Bitcoin has seen a number of scaling improvements over recent years.
For instance, Segregated Witness (SegWit) has seen mass adoption by cryptocurrency users and service providers, decreasing transaction fees by increasing the number of transactions that can squeeze into a block.
There have also been positive developments made with the Lightning Network — the second-layer scaling solution that migrates transactions off-chain to decrease fees, increase speed, and bolster privacy.
The improvements that have been seen, however, may not be enough. For about a week in May, users lamented over $5-10 fees and long transaction times caused by a confluence of reasons.
Yet these issues can be solved, according to an old core developer.
Solved how? With Ethereum, apparently.
Can Ethereum Help Bitcoin Scale? An Old Core Developer Thinks So
Gavin Andresen — who worked closely with Satoshi Nakamoto and later became the “face of Bitcoin” — remarked on June 12th that he thinks Bitcoin can be scaled in “three easy steps.” In his words:
- 1. Scale ethereum
- 2. Trustlessly tokenize your BTC
- 3. Transact using the wrapped tokens on the eth2 chain
Scaling BTC in three easy steps:
1. Scale ethereum
2. Trustlessy tokenize your BTC
3. Transact using the wrapped tokens on the eth2 chain
— Gavin Andresen (@gavinandresen) June 12, 2020
What he’s describing is leveraging Ethereum’s technological improvements as Bitcoin scaling. That’s to say, by representing BTC on Ethereum, it could benefit from Ethereum’s sharding technology or whatever else the community implements.
Bitcoin maximalists were quick to rebut the sentiment.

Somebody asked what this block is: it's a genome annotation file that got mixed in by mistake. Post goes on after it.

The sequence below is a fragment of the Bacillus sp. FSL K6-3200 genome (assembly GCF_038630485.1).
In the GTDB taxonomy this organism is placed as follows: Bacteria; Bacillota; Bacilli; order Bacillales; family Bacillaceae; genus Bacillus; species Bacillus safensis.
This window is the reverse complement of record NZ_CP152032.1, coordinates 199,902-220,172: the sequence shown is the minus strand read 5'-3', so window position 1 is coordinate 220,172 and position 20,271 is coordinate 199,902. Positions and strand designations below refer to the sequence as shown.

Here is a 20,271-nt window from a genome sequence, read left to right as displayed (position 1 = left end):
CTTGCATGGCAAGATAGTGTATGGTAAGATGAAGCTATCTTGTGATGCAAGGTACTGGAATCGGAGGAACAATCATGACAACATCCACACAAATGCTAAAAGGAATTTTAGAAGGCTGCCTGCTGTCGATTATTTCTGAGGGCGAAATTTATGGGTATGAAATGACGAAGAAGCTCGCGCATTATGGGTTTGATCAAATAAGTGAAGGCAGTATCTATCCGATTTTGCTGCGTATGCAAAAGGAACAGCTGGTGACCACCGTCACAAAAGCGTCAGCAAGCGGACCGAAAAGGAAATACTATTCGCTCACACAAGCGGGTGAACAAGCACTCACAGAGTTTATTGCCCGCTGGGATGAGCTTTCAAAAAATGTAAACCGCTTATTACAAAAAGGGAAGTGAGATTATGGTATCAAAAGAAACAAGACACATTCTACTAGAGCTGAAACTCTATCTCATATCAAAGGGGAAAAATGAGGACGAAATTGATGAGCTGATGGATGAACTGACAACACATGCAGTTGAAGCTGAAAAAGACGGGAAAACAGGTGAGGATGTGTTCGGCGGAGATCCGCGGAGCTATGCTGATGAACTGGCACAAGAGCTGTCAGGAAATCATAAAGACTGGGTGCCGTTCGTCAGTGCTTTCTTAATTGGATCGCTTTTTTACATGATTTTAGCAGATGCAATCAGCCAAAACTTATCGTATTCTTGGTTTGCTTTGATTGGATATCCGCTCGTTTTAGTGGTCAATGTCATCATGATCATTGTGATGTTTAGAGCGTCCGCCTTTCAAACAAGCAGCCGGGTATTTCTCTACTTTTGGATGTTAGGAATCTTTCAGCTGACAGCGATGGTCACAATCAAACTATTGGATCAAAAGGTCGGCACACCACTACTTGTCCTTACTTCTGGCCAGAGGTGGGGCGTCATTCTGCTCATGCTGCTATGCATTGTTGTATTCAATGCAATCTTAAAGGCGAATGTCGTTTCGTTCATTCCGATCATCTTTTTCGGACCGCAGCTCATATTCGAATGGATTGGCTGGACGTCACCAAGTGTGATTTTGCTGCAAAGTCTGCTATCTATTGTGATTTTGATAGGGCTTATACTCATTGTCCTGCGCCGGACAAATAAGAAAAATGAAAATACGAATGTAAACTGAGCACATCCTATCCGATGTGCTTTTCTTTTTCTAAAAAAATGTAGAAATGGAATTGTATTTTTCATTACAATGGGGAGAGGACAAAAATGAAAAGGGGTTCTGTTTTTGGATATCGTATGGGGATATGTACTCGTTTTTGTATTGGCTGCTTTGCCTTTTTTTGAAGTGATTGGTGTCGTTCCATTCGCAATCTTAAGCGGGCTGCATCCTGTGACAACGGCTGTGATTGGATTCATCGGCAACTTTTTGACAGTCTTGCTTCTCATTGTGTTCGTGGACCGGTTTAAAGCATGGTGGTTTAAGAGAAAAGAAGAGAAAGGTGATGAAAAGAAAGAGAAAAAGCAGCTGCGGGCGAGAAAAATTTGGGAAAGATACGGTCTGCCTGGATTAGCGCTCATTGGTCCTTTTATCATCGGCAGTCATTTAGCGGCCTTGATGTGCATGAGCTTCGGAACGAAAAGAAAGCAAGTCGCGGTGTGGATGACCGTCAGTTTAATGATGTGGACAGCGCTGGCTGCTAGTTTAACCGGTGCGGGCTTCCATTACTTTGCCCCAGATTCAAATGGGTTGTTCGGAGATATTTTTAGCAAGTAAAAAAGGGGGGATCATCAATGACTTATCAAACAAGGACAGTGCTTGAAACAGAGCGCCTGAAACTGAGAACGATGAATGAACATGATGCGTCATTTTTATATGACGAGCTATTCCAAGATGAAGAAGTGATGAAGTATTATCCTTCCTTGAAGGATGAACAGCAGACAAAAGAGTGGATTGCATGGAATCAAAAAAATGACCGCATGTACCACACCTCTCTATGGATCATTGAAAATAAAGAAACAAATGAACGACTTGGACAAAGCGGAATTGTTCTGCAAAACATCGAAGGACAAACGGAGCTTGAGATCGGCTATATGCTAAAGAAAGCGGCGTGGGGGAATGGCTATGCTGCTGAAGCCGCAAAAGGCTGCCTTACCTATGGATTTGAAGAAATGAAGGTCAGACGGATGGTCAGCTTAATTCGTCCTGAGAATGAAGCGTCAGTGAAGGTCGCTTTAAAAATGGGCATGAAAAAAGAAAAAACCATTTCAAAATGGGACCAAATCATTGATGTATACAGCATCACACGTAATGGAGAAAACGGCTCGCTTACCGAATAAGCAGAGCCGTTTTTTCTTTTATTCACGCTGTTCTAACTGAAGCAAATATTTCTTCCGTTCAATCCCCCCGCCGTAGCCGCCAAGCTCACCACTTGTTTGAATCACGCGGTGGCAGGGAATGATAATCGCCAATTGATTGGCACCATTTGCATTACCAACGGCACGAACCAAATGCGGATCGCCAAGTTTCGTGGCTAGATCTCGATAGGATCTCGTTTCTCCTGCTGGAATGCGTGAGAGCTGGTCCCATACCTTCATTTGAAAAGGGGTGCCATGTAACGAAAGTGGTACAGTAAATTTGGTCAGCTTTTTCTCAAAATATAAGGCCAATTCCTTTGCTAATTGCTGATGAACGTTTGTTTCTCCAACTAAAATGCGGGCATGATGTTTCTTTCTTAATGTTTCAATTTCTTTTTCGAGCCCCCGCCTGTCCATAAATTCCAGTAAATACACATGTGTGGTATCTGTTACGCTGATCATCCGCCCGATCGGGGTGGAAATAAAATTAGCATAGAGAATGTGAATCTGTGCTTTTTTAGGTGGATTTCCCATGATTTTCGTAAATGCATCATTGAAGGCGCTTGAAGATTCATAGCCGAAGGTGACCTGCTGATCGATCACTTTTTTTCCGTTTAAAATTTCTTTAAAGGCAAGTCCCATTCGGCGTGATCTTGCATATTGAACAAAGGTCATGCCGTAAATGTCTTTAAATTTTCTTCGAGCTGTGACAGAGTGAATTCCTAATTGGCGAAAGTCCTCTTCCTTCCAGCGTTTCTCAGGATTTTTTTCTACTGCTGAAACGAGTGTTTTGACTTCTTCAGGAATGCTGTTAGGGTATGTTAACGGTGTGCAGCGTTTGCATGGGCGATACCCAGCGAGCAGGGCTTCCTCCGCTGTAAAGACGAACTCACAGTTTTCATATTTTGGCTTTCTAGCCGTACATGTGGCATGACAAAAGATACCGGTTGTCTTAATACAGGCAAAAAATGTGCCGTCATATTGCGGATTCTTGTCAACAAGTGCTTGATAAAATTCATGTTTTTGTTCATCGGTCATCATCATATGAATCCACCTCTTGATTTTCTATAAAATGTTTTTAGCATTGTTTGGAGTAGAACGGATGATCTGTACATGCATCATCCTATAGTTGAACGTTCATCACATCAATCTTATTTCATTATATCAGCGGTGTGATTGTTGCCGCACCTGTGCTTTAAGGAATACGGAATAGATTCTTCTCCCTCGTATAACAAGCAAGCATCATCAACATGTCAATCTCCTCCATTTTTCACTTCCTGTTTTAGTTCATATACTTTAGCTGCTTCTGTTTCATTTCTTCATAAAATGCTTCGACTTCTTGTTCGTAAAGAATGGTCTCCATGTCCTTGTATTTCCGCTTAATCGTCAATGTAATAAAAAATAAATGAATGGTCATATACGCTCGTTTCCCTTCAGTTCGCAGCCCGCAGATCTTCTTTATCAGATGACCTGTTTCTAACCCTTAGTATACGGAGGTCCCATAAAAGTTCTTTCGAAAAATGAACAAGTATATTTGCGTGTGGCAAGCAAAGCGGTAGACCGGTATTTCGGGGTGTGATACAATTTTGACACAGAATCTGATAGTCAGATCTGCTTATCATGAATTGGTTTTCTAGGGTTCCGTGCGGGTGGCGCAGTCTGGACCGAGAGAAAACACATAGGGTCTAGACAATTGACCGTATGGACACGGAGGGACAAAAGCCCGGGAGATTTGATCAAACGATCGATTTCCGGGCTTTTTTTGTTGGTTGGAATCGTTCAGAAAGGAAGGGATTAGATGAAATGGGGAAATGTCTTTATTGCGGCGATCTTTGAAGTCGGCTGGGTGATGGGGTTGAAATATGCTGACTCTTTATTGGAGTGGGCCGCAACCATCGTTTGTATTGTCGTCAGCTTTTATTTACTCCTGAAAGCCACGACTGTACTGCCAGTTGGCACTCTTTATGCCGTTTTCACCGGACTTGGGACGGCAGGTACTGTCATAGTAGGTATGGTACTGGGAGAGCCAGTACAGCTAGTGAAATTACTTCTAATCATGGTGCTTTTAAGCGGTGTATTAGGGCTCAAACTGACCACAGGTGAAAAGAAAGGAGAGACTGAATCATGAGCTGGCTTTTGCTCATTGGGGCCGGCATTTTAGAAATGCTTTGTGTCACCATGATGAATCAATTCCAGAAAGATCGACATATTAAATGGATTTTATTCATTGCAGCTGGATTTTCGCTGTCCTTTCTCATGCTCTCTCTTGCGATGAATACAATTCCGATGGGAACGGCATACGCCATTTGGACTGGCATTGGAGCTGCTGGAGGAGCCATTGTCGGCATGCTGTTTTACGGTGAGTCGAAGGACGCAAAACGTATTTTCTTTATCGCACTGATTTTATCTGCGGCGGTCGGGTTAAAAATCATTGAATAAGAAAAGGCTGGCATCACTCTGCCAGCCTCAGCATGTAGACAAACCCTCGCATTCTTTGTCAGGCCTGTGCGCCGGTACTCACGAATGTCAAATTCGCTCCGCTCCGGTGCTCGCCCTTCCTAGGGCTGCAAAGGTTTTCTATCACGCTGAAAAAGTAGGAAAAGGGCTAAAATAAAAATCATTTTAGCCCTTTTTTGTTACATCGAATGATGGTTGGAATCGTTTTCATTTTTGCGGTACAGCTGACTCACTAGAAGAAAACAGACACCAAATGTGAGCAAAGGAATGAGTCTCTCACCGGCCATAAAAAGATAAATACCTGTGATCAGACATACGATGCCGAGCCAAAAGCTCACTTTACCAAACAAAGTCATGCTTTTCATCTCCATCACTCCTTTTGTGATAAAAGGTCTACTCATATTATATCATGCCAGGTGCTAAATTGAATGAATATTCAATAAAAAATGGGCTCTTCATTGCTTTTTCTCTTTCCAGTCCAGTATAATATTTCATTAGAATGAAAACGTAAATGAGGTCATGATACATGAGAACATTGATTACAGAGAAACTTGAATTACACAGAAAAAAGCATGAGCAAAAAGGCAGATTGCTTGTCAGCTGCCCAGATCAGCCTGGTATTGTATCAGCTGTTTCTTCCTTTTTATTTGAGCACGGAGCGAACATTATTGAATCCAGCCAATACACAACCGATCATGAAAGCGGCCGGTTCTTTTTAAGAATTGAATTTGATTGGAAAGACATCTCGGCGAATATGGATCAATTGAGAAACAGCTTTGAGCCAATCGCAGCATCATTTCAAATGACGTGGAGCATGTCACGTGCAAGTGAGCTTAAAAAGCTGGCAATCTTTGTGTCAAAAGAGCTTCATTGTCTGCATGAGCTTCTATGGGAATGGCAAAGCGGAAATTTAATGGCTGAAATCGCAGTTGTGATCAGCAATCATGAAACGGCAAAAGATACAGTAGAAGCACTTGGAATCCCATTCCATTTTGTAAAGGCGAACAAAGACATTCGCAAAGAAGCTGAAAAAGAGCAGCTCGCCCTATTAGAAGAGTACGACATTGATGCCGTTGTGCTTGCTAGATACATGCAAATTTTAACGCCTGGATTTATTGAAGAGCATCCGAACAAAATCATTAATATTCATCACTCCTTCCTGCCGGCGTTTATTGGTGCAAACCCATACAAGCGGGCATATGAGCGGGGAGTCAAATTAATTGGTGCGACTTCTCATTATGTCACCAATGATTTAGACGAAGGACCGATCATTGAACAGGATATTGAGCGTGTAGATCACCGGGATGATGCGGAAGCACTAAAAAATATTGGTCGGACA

One user wrote that he is “glad they banned you from the Bitcoin github a few years ago,” referencing a power struggle amongst developers that saw Andresen lose his ability to commit to Bitcoin Core.
Other Bitcoiners laughed at the idea of “scaling Ethereum,” likely due to the sentiment that the implementation of Proof of Stake, which is the basis of scaling Ethereum, has risks compared to Bitcoin’s Proof of Work system.
Related Reading: Investors Expect Bitcoin Price to Rip to $11,000 Before the Nasdaq Hits 11k
Tokenization Gone Wrong
Some may see it as a good concept in theory, but the tokenization of Bitcoin on Ethereum has seen a number of issues.
One of the latest attempts at tokenizing BTC is tBTC, which promised to be the most decentralized version of Bitcoin based on Ethereum. The project gained so much traction that Bloomberg published a report on the matter, arguing how it could help bridge the gap between the Bitcoin and Ethereum communities.
In May, tBTC was frozen due to a bug that was found in the smart contracts operating the system. Keep Network, which is behind the project that launched the token, wrote:
“The team triggered this pause after finding a significant issue in the redemption flow of deposit contracts that put signer bonds for open deposits at risk of liquidation when certain types of bitcoin addresses were used in redemption.”
Importantly, no funds were lost, but it does show how there’s still a ways to go with this technology. Also, there’s no telling if or if not Bitcoin users will want to migrate their coins to Ethereum.
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